Baby-sitting flu right pass

Becoming a Grandpa isn't so hard. All you have to do is raise your own child to adulthood and they usually take care of the rest. Sooner or later a baby comes along and you are suddenly qualified to be a grandparent.

Like many other fathers, I wasted all those free-wheeling years between when our own kids were raised and before the next generation came along to interrupt our oh-so-busy schedule of watching TV and sleeping late.

Now, there is an endless cycle of ballgames, recitals, baptisms, or a myriad other things always scheduled on the best fishing and hunting days. God help you if you have more than one grandchild as you need more skills than Mario Andretti to race across city traffic to two events in one afternoon.

I did it all with my own kids but I was young then too. I could go all day and all night if necessary. But nowadays, something has happened to me. That old “get up and go” seems to have “got up and went.”

I used to chide my own dad (and grandfather of many) about not getting up with us to hunt at the crack of dawn and he told me then, "when you get older, you will see." Shoot, he was only like 56 or something like that not like my own 57.

This past bow season did see me out most days before day break and after sunset, and it was tougher than I ever recall before. Recently, though, I was called into a tougher kind of duty with much larger stakes.

For two months in the winter, I stay near my son’s family. They have the world’s most perfect two-year-old girl. Both my son and daughter-in-law work, so child care is the norm during the week. When precious granddaughter is sick, however, one of them must miss work and that's a real hardship. This past week, just such an occurrence took place but since I was close by I got the call for baby-sitting adventures.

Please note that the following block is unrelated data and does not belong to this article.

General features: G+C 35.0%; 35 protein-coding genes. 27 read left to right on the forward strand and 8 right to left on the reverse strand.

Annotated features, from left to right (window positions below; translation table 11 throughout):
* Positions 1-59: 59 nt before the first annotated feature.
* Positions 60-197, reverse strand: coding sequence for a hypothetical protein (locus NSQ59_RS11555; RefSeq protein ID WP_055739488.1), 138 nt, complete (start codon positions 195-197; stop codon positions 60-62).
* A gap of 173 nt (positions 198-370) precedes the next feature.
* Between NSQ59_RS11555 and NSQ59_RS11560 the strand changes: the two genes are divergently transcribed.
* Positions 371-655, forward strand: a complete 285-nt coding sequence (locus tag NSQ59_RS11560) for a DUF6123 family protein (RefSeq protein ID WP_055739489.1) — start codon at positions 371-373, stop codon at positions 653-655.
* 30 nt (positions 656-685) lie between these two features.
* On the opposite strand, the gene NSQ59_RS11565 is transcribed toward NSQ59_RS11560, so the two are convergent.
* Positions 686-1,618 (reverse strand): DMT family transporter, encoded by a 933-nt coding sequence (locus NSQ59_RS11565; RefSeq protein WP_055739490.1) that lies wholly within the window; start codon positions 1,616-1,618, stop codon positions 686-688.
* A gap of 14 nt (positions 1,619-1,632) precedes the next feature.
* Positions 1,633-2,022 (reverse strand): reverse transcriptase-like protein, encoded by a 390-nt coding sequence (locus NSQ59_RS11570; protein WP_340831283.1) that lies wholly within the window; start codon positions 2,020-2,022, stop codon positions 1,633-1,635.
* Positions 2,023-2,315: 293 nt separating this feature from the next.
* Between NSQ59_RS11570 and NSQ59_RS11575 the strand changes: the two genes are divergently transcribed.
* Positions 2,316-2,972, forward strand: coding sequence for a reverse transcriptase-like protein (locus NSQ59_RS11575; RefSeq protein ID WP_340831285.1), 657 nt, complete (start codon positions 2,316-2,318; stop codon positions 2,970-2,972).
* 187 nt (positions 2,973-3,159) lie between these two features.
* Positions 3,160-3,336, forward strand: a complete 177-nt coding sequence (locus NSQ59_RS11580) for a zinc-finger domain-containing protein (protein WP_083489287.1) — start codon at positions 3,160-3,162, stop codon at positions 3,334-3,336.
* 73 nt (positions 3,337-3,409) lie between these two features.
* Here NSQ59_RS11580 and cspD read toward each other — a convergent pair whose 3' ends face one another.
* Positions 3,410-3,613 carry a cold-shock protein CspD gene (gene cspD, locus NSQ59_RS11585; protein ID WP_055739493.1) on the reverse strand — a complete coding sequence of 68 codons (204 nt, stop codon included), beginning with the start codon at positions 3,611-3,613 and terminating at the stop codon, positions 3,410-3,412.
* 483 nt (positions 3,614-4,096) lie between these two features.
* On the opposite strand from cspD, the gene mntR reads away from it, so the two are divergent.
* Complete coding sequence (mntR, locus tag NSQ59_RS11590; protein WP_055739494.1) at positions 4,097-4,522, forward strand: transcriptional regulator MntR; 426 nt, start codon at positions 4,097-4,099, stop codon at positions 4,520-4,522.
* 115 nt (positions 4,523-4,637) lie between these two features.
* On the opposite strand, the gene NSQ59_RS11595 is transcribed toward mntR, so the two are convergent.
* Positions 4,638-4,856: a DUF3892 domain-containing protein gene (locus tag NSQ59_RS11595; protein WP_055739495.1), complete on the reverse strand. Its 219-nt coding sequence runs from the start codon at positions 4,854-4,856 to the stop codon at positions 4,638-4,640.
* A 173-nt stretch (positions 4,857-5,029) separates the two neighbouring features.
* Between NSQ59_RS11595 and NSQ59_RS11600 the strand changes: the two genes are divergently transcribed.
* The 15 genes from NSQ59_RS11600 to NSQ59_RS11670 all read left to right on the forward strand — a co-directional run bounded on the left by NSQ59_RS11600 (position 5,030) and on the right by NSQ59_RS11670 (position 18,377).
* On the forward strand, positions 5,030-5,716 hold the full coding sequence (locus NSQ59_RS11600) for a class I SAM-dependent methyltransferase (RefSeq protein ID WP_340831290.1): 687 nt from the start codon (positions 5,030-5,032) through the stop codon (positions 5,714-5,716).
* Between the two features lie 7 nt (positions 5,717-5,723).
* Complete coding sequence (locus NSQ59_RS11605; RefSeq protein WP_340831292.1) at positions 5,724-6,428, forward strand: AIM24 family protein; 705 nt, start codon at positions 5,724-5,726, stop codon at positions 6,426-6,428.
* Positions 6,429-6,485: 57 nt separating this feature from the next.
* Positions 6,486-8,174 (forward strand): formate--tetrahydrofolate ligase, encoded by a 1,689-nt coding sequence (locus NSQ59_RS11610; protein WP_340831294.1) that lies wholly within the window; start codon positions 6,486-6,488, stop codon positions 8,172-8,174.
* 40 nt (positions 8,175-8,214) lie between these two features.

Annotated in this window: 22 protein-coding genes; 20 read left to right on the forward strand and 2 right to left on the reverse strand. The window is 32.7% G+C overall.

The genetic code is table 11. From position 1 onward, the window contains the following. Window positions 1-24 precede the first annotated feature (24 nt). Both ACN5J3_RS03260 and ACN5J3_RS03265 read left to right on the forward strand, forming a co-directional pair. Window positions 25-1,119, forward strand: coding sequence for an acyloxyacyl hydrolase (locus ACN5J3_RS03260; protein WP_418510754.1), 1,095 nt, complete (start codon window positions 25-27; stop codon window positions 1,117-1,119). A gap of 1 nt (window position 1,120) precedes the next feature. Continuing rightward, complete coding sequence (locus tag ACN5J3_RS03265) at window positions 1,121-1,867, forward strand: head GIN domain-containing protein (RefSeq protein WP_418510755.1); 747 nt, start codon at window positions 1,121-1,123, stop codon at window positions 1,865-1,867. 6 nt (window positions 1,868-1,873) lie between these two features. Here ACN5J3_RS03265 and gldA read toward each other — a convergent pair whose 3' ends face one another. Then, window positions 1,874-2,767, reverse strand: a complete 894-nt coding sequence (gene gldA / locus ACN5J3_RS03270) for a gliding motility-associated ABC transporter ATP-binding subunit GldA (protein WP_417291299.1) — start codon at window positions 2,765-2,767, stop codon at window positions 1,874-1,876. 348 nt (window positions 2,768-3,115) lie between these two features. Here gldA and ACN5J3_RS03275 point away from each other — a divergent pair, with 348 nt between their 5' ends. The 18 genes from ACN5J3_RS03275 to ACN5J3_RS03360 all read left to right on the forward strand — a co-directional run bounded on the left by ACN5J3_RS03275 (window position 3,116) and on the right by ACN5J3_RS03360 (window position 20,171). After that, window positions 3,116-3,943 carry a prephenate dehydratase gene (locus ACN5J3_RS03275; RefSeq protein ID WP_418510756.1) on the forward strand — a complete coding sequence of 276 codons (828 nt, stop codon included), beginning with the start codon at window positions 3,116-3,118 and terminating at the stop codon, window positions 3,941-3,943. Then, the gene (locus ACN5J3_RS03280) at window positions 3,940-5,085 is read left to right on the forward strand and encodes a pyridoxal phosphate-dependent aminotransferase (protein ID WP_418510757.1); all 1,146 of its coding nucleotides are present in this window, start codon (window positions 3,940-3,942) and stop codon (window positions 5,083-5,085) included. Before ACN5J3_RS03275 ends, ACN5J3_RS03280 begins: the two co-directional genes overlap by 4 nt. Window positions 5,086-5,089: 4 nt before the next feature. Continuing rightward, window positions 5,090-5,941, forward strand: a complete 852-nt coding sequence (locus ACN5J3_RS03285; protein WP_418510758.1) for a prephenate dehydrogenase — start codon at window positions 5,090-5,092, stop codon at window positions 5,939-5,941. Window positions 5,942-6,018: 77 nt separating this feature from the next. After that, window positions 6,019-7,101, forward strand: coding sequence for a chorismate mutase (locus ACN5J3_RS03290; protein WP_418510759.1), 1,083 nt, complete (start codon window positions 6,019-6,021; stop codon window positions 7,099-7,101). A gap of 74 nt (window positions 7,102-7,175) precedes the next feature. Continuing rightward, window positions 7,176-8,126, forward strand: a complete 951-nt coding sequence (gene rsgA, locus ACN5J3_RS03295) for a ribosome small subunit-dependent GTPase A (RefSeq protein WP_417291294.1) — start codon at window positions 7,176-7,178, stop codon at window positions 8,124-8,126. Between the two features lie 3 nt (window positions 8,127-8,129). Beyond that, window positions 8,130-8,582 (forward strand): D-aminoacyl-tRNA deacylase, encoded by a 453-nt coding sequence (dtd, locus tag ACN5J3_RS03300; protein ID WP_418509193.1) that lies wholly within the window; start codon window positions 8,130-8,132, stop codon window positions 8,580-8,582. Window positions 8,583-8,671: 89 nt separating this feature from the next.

Armed with a WWI gas mask, shoulder length rubber gloves, a full hazmat suit and hip boots, I was ready for action. And that was just for breakfast.

Thankfully, Trixie was here but her experience with babies borders on zero. Now don't get me wrong. She can take a company and turn it around to making billions of dollars but getting that diaper back on is a definite skill set she missed out on. So it was up to grandpa.

When my own daughter was born, my wife entrusted my buddy and me to take care of the weeks old baby while she went to town. When my wife arrived home, she found my friend in the driveway inspecting his lunch and in dry heaves and me up to my noodles in a mess. We men find out fast if you do a job poorly, it lessens the chances of having to do it again and so it worked out perfectly -- for me.

So here with my granddaughter, I prayed all day for swift healing. Of course, the Lord can do miraculous things but stopping bowel movements is not one of them. Inevitably, I was faced with going to the bad diaper trenches.

I have been reading my grandfather’s WWI diary lately and the stories about gas warfare that was used are unbelievable. I now know just how he felt.

With Trixie’s help, we were able to get one diaper changed and only two loads of laundry required for cleanup. We had the time of our lives of course. I had purchased a play doh factory and the little one and I made logs and sticks and spaghetti and star shapes, cut out cookies and all sorts of animals too.

My granddaughter also loves to walk with Cooper who goes slowly so she can guide the leash around and around the block. We blew bubbles and drew chalk letters on the sidewalk, fished on the driveway, sat in the lawn chairs and had a great day.

Evening found me lying beside her low bed, holding her hand and singing her to sleep. This is the life of a grandparent even in Hollywood movies.

Of course no good deed ever goes unpunished and I soon found out the other part of baby-sitting: you usually catch whatever it is they have. So the flu came calling.

There was quite a bit of laughter from Trixie about my handling of the illness. It seems that the opinion of her and other women is that men tend to be a tad more expressive in our misery. That may be due to the known fact that men get the flu or any illness worse than women hence the man needing more tender care. And besides, when hasn't a woman complained us men not communicating well?

Trixie was a great nurse all in all and I am thankful she was around to hear me moan and groan and whine otherwise all that would have been lost to posterity.

So, if you are a woman and get the flu this year please know it could be worse. You could be a man.